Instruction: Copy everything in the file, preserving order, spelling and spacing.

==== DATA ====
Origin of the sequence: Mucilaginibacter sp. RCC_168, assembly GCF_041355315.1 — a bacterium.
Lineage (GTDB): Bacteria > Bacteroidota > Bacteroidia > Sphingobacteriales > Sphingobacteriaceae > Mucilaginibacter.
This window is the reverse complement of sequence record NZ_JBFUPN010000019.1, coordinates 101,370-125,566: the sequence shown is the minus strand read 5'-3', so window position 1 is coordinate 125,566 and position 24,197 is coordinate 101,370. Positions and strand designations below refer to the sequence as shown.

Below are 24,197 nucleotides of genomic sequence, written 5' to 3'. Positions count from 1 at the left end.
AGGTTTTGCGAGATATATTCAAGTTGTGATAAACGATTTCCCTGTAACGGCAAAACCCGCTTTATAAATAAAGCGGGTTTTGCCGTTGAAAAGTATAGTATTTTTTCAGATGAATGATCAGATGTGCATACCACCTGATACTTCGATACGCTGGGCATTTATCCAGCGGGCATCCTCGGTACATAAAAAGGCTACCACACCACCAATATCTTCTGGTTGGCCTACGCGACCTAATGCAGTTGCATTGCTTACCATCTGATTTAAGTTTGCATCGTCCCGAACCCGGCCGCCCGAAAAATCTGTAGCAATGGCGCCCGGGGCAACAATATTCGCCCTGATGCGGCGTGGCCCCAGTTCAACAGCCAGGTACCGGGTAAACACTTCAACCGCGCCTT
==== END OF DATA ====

Origin of the sequence: Mucilaginibacter sp. RCC_168, assembly GCF_041355315.1 — a bacterium.
Lineage (GTDB): Bacteria > Bacteroidota > Bacteroidia > Sphingobacteriales > Sphingobacteriaceae > Mucilaginibacter.
This window is the reverse complement of sequence record NZ_JBFUPN010000019.1, coordinates 101,370-125,566: the sequence shown is the minus strand read 5'-3', so window position 1 is coordinate 125,566 and position 24,197 is coordinate 101,370. Positions and strand designations below refer to the sequence as shown.

Below are 24,197 nucleotides of genomic sequence, written 5' to 3'. Positions count from 1 at the left end.
AGGTTTTGCGAGATATATTCAAGTTGTGATAAACGATTTCCCTGTAACGGCAAAACCCGCTTTATAAATAAAGCGGGTTTTGCCGTTGAAAAGTATAGTATTTTTTCAGATGAATGATCAGATGTGCATACCACCTGATACTTCGATACGCTGGGCATTTATCCAGCGGGCATCCTCGGTACATAAAAAGGCTACCACACCACCAATATCTTCTGGTTGGCCTACGCGACCTAATGCAGTTGCATTGCTTACCATCTGATTTAAGTTTGCATCGTCCCGAACCCGGCCGCCCGAAAAATCTGTAGCAATGGCGCCCGGGGCAACAATATTCGCCCTGATGCGGCGTGGCCCCAGTTCAACAGCCAGGTACCGGGTAAACACTTCAACCGCGCCTT